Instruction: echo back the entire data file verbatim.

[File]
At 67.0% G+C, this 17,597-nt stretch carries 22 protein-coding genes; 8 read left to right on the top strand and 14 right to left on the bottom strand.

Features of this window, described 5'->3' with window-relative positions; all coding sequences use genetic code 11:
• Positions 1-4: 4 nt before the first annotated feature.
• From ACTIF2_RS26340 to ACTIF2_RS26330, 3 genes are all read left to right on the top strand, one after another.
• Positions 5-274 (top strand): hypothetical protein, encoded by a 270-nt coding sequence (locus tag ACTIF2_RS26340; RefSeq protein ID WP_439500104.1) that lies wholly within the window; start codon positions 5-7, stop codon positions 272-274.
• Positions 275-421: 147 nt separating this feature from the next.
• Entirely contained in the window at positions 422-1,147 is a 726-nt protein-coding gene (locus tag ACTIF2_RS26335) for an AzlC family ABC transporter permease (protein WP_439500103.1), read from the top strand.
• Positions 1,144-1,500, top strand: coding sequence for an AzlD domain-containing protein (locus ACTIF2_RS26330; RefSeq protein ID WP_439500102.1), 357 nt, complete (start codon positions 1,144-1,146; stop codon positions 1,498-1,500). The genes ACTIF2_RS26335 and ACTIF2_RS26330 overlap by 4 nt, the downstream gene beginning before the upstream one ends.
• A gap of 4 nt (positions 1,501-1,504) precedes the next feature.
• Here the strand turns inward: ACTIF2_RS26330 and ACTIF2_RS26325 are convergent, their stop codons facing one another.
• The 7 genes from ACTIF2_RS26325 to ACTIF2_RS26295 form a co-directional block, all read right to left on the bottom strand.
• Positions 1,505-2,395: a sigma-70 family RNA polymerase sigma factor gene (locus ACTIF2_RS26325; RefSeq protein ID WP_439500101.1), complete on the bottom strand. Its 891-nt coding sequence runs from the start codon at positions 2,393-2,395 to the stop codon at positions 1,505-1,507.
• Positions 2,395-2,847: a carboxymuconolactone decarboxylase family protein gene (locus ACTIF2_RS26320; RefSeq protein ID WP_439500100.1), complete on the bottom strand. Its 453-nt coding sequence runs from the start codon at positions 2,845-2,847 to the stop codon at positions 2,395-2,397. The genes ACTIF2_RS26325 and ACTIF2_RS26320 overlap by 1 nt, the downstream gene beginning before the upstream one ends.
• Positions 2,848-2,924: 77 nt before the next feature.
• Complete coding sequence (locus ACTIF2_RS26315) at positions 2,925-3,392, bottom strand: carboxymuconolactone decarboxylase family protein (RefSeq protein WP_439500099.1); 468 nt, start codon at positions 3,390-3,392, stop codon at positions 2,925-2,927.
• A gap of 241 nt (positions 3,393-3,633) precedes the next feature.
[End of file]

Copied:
At 67.0% G+C, this 17,597-nt stretch carries 22 protein-coding genes; 8 read left to right on the top strand and 14 right to left on the bottom strand.

Features of this window, described 5'->3' with window-relative positions; all coding sequences use genetic code 11:
• Positions 1-4: 4 nt before the first annotated feature.
• From ACTIF2_RS26340 to ACTIF2_RS26330, 3 genes are all read left to right on the top strand, one after another.
• Positions 5-274 (top strand): hypothetical protein, encoded by a 270-nt coding sequence (locus tag ACTIF2_RS26340; RefSeq protein ID WP_439500104.1) that lies wholly within the window; start codon positions 5-7, stop codon positions 272-274.
• Positions 275-421: 147 nt separating this feature from the next.
• Entirely contained in the window at positions 422-1,147 is a 726-nt protein-coding gene (locus tag ACTIF2_RS26335) for an AzlC family ABC transporter permease (protein WP_439500103.1), read from the top strand.
• Positions 1,144-1,500, top strand: coding sequence for an AzlD domain-containing protein (locus ACTIF2_RS26330; RefSeq protein ID WP_439500102.1), 357 nt, complete (start codon positions 1,144-1,146; stop codon positions 1,498-1,500). The genes ACTIF2_RS26335 and ACTIF2_RS26330 overlap by 4 nt, the downstream gene beginning before the upstream one ends.
• A gap of 4 nt (positions 1,501-1,504) precedes the next feature.
• Here the strand turns inward: ACTIF2_RS26330 and ACTIF2_RS26325 are convergent, their stop codons facing one another.
• The 7 genes from ACTIF2_RS26325 to ACTIF2_RS26295 form a co-directional block, all read right to left on the bottom strand.
• Positions 1,505-2,395: a sigma-70 family RNA polymerase sigma factor gene (locus ACTIF2_RS26325; RefSeq protein ID WP_439500101.1), complete on the bottom strand. Its 891-nt coding sequence runs from the start codon at positions 2,393-2,395 to the stop codon at positions 1,505-1,507.
• Positions 2,395-2,847: a carboxymuconolactone decarboxylase family protein gene (locus ACTIF2_RS26320; RefSeq protein ID WP_439500100.1), complete on the bottom strand. Its 453-nt coding sequence runs from the start codon at positions 2,845-2,847 to the stop codon at positions 2,395-2,397. The genes ACTIF2_RS26325 and ACTIF2_RS26320 overlap by 1 nt, the downstream gene beginning before the upstream one ends.
• Positions 2,848-2,924: 77 nt before the next feature.
• Complete coding sequence (locus ACTIF2_RS26315) at positions 2,925-3,392, bottom strand: carboxymuconolactone decarboxylase family protein (RefSeq protein WP_439500099.1); 468 nt, start codon at positions 3,390-3,392, stop codon at positions 2,925-2,927.
• A gap of 241 nt (positions 3,393-3,633) precedes the next feature.